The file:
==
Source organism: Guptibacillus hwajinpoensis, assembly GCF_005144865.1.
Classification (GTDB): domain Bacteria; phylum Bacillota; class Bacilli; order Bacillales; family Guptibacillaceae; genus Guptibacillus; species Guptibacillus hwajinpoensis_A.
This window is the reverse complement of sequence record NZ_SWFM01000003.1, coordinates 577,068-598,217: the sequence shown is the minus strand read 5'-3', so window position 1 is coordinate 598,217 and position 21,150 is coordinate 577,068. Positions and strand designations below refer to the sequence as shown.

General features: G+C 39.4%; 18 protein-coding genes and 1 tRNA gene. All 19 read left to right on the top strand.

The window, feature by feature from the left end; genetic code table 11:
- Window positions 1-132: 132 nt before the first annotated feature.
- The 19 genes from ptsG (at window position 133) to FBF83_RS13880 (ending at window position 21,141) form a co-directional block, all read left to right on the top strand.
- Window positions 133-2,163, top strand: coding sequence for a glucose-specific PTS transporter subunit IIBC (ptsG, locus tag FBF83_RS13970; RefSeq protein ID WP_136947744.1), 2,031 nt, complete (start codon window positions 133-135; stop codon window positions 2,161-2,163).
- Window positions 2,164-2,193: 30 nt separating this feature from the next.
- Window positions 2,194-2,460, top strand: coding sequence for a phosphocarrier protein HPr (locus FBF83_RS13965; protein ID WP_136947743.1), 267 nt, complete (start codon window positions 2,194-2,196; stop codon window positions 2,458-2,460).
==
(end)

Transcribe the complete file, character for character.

Source organism: Guptibacillus hwajinpoensis, assembly GCF_005144865.1.
Classification (GTDB): domain Bacteria; phylum Bacillota; class Bacilli; order Bacillales; family Guptibacillaceae; genus Guptibacillus; species Guptibacillus hwajinpoensis_A.
This window is the reverse complement of sequence record NZ_SWFM01000003.1, coordinates 577,068-598,217: the sequence shown is the minus strand read 5'-3', so window position 1 is coordinate 598,217 and position 21,150 is coordinate 577,068. Positions and strand designations below refer to the sequence as shown.

General features: G+C 39.4%; 18 protein-coding genes and 1 tRNA gene. All 19 read left to right on the top strand.

The window, feature by feature from the left end; genetic code table 11:
- Window positions 1-132: 132 nt before the first annotated feature.
- The 19 genes from ptsG (at window position 133) to FBF83_RS13880 (ending at window position 21,141) form a co-directional block, all read left to right on the top strand.
- Window positions 133-2,163, top strand: coding sequence for a glucose-specific PTS transporter subunit IIBC (ptsG, locus tag FBF83_RS13970; RefSeq protein ID WP_136947744.1), 2,031 nt, complete (start codon window positions 133-135; stop codon window positions 2,161-2,163).
- Window positions 2,164-2,193: 30 nt separating this feature from the next.
- Window positions 2,194-2,460, top strand: coding sequence for a phosphocarrier protein HPr (locus FBF83_RS13965; protein ID WP_136947743.1), 267 nt, complete (start codon window positions 2,194-2,196; stop codon window positions 2,458-2,460).